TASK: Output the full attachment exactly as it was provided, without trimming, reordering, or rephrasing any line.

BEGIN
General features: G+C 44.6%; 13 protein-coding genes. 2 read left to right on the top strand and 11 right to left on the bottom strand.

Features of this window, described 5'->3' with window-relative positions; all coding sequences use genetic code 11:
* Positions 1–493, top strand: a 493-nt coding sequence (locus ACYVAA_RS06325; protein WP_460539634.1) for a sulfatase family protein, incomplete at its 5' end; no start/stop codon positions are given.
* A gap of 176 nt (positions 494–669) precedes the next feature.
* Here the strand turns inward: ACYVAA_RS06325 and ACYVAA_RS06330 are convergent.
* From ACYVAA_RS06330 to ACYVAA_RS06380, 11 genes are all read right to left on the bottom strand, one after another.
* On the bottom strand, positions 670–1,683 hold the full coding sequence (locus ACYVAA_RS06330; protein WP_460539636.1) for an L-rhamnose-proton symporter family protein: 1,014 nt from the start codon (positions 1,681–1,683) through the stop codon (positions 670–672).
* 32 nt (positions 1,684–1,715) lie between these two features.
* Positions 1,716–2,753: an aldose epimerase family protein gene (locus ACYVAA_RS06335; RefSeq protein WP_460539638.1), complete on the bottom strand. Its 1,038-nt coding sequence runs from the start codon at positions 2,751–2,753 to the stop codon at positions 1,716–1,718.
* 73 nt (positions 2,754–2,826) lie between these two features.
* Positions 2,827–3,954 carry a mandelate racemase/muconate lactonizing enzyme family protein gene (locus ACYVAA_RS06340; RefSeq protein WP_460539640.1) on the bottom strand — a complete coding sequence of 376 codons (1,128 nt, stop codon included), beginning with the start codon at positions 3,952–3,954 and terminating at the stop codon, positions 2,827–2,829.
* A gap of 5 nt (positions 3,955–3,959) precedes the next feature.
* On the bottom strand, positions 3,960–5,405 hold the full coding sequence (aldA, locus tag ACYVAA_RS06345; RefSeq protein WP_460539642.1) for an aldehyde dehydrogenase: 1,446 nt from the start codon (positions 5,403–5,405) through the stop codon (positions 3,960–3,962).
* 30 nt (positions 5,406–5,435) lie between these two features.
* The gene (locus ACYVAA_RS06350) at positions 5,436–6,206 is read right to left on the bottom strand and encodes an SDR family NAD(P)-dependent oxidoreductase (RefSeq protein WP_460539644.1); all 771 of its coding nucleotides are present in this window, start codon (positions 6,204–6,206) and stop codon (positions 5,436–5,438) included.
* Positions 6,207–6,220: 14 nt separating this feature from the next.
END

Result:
General features: G+C 44.6%; 13 protein-coding genes. 2 read left to right on the top strand and 11 right to left on the bottom strand.

Features of this window, described 5'->3' with window-relative positions; all coding sequences use genetic code 11:
* Positions 1–493, top strand: a 493-nt coding sequence (locus ACYVAA_RS06325; protein WP_460539634.1) for a sulfatase family protein, incomplete at its 5' end; no start/stop codon positions are given.
* A gap of 176 nt (positions 494–669) precedes the next feature.
* Here the strand turns inward: ACYVAA_RS06325 and ACYVAA_RS06330 are convergent.
* From ACYVAA_RS06330 to ACYVAA_RS06380, 11 genes are all read right to left on the bottom strand, one after another.
* On the bottom strand, positions 670–1,683 hold the full coding sequence (locus ACYVAA_RS06330; protein WP_460539636.1) for an L-rhamnose-proton symporter family protein: 1,014 nt from the start codon (positions 1,681–1,683) through the stop codon (positions 670–672).
* 32 nt (positions 1,684–1,715) lie between these two features.
* Positions 1,716–2,753: an aldose epimerase family protein gene (locus ACYVAA_RS06335; RefSeq protein WP_460539638.1), complete on the bottom strand. Its 1,038-nt coding sequence runs from the start codon at positions 2,751–2,753 to the stop codon at positions 1,716–1,718.
* 73 nt (positions 2,754–2,826) lie between these two features.
* Positions 2,827–3,954 carry a mandelate racemase/muconate lactonizing enzyme family protein gene (locus ACYVAA_RS06340; RefSeq protein WP_460539640.1) on the bottom strand — a complete coding sequence of 376 codons (1,128 nt, stop codon included), beginning with the start codon at positions 3,952–3,954 and terminating at the stop codon, positions 2,827–2,829.
* A gap of 5 nt (positions 3,955–3,959) precedes the next feature.
* On the bottom strand, positions 3,960–5,405 hold the full coding sequence (aldA, locus tag ACYVAA_RS06345; RefSeq protein WP_460539642.1) for an aldehyde dehydrogenase: 1,446 nt from the start codon (positions 5,403–5,405) through the stop codon (positions 3,960–3,962).
* 30 nt (positions 5,406–5,435) lie between these two features.
* The gene (locus ACYVAA_RS06350) at positions 5,436–6,206 is read right to left on the bottom strand and encodes an SDR family NAD(P)-dependent oxidoreductase (RefSeq protein WP_460539644.1); all 771 of its coding nucleotides are present in this window, start codon (positions 6,204–6,206) and stop codon (positions 5,436–5,438) included.
* Positions 6,207–6,220: 14 nt separating this feature from the next.